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Local News

  • The true cost to be governed: A look at commissioners’ compensation

    Though they ditched the $50-per-meeting fee many residents thought was wasteful back in September, just how much does it cost for county commissioners to govern Brunswick County?

    In honor of Sunshine Week, the weeklong celebration of freedom of information and the public’s right to know, the Beacon requested extensive information pertaining to costs associated with county department heads and county commissioners.

  • Calabash leaders OK with siblings on P&Z board

    CALABASH—Town commissioner Jody Nance says he did nothing improper last week when he voted for his sister to serve on the town planning and zoning board.

    Mayor Anthony Clemmons, whose brother chairs the P&Z board, says the same thing on Nance’s behalf.

    Nance said Monday he didn’t feel it necessary to announce at commissioners’ March 8 meeting that Sonia Climer is his sister prior to voting for her to serve one of three vacancies on the P&Z board. The vote for Climer was 3-2, with Clemmons casting a tie-breaking vote.

  • Calabash keeps 'the property' for appraisal under wraps

    CALABASH—What property is the town of Calabash eyeing for appraisal and possible purchase?

    That’s what The Brunswick Beacon asked after three town commissioners emerged from a closed session last week and voted to direct interim administrator Kelley Southward to pursue appraisal of “the property.” Commissioner Mary Knight cast the only "nay" vote.

  • A look at North Carolina’s Open Meetings Law

    You, as a member of the public, have a right to attend an open meeting.

    It’s the law.

    As defined in North Carolina General Statute 143-318.10, official meetings of public bodies are open to members of the public.

    A public body is defined by N.C.G.S. 143-318.10 as “any elected or appointed body, committee, commission, board or other group that is composed of two or more members who are authorized to exercise legislative, policy-making, quasi-judicial, administrative or advisory functions.”

  • It's Arbor Day on Friday in Carolina Shores

    CAROLINA SHORES—The town is having an Arbor Day celebration at 1 p.m. this Friday, March 18.

    The event at Carolina Shores Town Hall, 200 Persimmon Road, will include a tree planting and short ceremony with a second-grade class from Jessie Mae Monroe Elementary School.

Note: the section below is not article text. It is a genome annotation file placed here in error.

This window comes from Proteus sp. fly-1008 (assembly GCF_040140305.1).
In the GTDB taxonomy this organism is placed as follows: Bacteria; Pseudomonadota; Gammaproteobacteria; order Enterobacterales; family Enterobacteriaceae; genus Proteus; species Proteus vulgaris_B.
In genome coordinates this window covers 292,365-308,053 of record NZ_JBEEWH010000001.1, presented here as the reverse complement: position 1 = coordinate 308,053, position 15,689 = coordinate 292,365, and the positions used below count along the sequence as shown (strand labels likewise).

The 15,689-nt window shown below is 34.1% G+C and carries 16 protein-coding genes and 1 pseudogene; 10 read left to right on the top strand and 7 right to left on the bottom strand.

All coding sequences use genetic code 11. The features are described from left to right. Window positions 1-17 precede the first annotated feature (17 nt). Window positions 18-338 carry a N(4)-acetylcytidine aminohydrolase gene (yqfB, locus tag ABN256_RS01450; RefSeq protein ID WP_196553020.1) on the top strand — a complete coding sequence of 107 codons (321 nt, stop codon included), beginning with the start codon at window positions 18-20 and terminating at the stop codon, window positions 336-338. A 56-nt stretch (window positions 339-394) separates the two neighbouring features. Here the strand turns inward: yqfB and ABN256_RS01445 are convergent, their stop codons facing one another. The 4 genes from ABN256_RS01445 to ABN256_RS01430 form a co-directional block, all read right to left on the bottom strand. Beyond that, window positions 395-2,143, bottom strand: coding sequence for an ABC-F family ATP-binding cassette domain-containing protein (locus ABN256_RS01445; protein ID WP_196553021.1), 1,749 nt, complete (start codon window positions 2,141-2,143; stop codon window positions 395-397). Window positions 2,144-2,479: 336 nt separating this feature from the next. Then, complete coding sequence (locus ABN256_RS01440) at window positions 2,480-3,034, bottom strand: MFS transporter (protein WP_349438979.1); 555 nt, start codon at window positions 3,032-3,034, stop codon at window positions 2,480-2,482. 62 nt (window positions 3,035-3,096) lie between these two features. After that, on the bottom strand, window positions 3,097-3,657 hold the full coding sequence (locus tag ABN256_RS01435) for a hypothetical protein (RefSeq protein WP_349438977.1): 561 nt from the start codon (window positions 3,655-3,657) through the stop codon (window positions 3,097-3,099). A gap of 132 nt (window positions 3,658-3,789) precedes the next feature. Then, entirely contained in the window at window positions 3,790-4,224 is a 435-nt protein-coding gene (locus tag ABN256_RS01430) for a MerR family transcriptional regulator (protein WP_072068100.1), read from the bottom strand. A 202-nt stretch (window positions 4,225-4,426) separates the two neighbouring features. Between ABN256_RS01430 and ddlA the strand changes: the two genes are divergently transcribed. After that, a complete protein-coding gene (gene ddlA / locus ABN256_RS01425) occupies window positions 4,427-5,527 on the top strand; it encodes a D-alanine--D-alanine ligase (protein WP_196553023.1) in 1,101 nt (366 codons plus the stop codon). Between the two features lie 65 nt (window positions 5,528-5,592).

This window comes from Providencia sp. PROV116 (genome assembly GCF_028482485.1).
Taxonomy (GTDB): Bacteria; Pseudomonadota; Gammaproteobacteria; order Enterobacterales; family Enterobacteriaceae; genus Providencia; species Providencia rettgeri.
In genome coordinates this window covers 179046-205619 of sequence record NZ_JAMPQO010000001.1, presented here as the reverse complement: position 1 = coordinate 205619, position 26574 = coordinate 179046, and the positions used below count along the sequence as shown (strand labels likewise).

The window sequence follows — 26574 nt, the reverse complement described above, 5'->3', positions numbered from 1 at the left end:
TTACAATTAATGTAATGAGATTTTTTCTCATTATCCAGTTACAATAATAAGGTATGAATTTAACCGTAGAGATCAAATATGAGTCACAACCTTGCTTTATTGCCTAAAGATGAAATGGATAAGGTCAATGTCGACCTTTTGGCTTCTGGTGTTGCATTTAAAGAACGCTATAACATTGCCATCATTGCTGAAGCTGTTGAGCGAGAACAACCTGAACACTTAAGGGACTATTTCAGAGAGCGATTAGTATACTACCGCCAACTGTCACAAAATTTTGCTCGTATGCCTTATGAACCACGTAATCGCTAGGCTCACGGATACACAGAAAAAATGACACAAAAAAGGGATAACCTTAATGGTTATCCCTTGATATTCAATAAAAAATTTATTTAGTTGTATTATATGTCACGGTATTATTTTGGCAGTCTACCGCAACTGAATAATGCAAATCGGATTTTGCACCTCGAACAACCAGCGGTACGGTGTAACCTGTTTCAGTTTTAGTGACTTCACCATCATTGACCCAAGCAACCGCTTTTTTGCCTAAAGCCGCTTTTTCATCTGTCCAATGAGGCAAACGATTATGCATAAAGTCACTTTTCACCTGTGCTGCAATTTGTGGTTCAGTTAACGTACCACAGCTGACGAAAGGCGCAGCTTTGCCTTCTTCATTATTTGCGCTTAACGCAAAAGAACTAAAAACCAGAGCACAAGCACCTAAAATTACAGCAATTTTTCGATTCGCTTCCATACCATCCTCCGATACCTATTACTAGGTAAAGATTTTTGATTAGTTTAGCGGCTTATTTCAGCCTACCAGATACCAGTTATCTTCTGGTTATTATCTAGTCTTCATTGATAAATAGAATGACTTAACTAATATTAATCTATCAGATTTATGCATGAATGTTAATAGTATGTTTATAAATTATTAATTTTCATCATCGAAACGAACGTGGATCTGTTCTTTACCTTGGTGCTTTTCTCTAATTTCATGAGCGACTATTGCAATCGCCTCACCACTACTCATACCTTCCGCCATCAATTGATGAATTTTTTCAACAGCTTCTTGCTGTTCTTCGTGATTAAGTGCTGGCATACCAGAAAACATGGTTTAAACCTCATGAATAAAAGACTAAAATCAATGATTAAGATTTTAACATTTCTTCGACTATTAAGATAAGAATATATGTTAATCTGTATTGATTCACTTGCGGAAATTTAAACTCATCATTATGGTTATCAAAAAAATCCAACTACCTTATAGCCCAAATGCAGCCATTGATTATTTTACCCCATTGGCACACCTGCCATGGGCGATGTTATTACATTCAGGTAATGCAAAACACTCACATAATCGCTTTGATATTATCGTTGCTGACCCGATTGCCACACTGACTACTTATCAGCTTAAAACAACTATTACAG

For more information, call town hall at 575-4877.

  • Gazebo draws objections in Carolina Shores

    CAROLINA SHORES—As a town committee investigates costs, a resident questioned why the town wants to have a park and gazebo.

    Resident Jim Parsch, speaking at the town board of commissioners meeting last Thursday, said it’s a waste of taxpayers’ money.

    He said he doesn’t believe people are going to use the facilities and that it ought to be something that’s put on the ballot and voted on.

  • An overview of public records laws in North Carolina

    Reporter’s note: To view the public records law, chapter 132 of the North Carolina General Statutes, visit the North Carolina General Assembly website, www.ncleg.net, and click on “general statutes” under the shortcuts listing on the right.

    What do property tax records, a sex offender registry and campaign finance reports have in common?

  • Campaign finance reports at all levels of government are public record

    If you want to know who’s bankrolling your favorite (or least favorite) candidate, all you have to do is ask—it’s public record.

    That’s right, campaign finance reports, which detail who’s giving money to whom, and who’s spending money on what, are public record, available for public inspection.

    You just have to know where to look.
    Here in Brunswick County, campaign finance reports for county and municipal candidates are kept at the Brunswick County Board of Elections, Building H, at the county complex in Bolivia.

  • The true cost of public records: What agencies can (legally) charge for public documents

  • How to make a public records request and what to do if you’re denied
    1. First, it’s important to identify the correct agency that is the custodian of the information you’re seeking. It’s also important to be specific about exactly what it is you are seeking.